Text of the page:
The Samsung Galaxy A70 is average for a mid-range performer but adds value to the package due to its design, Samsung Pay, a thoroughly polished OneUI and reliable battery life. Where it falters dearly is in the camera department and that infuriatingly slow fingerprint scanner.
The Mighty Pitfall: Fingerprint Scanner
The Samsung Galaxy A70 uses an optical under-display fingerprint sensor as its primary unlocking method and I have to say, after using the S10+, this was a very sore point for me. The fingerprint sensor here is not only painfully slow, even in comparison to other optics-based solution, but also had too many false rejections. Typically, the sensor would take a good 1-2 seconds to unlock (when it did), but in most cases, it would just not recognize the fingerprint sensor. Thankfully, the fingerprint sensor’s performance is something that can be improved through software updates (to some extent) and we can only hope that Samsung will address this issue with the utmost urgency.
The Star Feature: Samsung Pay
One of the biggest value additions to the Samsung Galaxy A70 is the inclusion of Samsung Pay. We’re not talking about the crippled version seen on the entry-level Samsung devices, but the full-blown, MST enabled version. This is the same Samsung Pay we have seen on Samsung’s flagship devices. Samsung Pay has been one of the most compelling reasons for me using a Samsung smartphone for many years now, with the convenience of Samsung Pay being unmatched when it comes to smartphone-based payments in India. Samsung Pay works just as advertised and we hope that Samsung would bring this feature to more devices in the mid-range segment in the near future.
Software and UI
Given that the Samsung Galaxy A70 runs on OneUI, it comes with the newest version of Android (Pie) and is updated to the latest security patch. You also get a far more refined user experience with many elements of Samsung’s operating system being cleaned up. The new UI is neat and snappy, although just not as fluid as OnePlus’s OxygenOS or Google’s own stock Android.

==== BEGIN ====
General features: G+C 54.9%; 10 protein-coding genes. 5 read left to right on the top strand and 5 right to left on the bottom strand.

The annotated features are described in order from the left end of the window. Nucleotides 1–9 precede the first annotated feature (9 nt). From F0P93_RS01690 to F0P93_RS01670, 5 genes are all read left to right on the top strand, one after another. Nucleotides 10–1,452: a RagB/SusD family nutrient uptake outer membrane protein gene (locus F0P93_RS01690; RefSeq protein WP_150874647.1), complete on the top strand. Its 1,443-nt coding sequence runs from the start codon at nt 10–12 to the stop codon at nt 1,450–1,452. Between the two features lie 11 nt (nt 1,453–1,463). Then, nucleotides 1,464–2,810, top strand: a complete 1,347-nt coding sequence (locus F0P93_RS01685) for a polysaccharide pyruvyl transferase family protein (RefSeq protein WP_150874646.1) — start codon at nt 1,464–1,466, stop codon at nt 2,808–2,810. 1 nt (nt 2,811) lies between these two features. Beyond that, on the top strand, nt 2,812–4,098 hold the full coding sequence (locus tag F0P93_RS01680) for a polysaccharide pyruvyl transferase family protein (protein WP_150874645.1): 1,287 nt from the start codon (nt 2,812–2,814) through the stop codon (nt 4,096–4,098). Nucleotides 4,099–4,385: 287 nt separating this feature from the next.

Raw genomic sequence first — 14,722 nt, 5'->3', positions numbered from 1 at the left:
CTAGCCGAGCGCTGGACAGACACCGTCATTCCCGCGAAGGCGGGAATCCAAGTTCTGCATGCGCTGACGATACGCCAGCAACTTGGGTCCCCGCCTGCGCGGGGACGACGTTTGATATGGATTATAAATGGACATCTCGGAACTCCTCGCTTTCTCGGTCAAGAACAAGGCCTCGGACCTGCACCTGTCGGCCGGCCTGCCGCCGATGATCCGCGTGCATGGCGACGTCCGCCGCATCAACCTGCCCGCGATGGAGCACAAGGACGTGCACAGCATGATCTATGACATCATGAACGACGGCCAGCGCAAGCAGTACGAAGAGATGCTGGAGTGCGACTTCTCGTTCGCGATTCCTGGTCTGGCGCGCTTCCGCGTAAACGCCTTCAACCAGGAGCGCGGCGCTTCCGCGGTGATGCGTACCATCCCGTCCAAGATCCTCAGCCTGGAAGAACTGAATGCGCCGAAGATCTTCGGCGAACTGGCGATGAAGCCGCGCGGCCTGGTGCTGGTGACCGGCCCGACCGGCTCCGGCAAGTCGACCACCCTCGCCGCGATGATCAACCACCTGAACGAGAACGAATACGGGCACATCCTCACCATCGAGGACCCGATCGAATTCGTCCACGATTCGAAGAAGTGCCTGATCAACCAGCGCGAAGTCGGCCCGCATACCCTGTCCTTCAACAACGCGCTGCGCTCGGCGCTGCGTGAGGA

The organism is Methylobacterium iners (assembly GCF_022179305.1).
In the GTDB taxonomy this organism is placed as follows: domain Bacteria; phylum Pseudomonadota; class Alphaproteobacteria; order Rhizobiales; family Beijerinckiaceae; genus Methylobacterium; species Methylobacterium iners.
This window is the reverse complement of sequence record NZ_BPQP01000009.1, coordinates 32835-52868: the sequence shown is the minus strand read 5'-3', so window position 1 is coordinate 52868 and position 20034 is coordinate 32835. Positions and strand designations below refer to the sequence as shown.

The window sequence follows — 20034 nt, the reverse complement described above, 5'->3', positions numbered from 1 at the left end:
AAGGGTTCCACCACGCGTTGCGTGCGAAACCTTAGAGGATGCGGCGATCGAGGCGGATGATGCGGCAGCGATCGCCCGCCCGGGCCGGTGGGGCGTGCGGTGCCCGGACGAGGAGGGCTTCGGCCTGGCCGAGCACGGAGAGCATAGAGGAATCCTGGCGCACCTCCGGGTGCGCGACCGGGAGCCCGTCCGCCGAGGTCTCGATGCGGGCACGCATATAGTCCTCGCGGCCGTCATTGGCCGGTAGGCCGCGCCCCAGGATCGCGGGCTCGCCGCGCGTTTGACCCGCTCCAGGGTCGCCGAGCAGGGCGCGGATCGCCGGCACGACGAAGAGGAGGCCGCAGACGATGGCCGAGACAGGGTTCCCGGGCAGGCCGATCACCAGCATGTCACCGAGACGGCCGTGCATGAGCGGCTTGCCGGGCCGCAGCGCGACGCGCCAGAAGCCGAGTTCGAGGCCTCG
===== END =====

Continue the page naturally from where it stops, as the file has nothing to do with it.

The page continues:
OneUI offers a number of familiar and new features, including a dark mode, the ability to apply themes from Samsung’s own theme store and even a device-care feature which is designed to optimize performance and battery life. The bloatware on the A70 is also fairly reduced, as users will be prompted to choose the Samsung apps they want to install while setting up the phone. There will still be some Samsung apps that are pre-installed which cannot be removed, like the messaging app, although you can switch over to Google’s version without any glitches.
The software on the Samsung Galaxy A70 is pretty much the same as what you get on the flagship smartphones from the company, once again, bringing a premium experience to the mid-range segment.
The Samsung Galaxy A70 is a mid-range phone with a few flagship features thrown in. With the A70, you’re paying for the mid-range performance, but the extra is for the extra long battery life, the stylish build and of course, Samsung Pay. On the whole, the Samsung Galaxy Note 7 ends up slightly ahead of the Redmi Note 7 Pro for its display, battery life (charging speed+SoT) and the OS experience, which nudges the overall Performance score of the A70 ahead of the Redmi Note 7's. If we look at just the CPU, GPU and Camera performance, the Redmi Note 7 is ahead by a solid 8 points. If you’re looking for a wholesome package, then you may want to give the Samsung Galaxy A70 a strong consideration, but if you’re on a tight budget and want just performance and camera chops, you would be happy settling for the Redmi Note 7 Pro.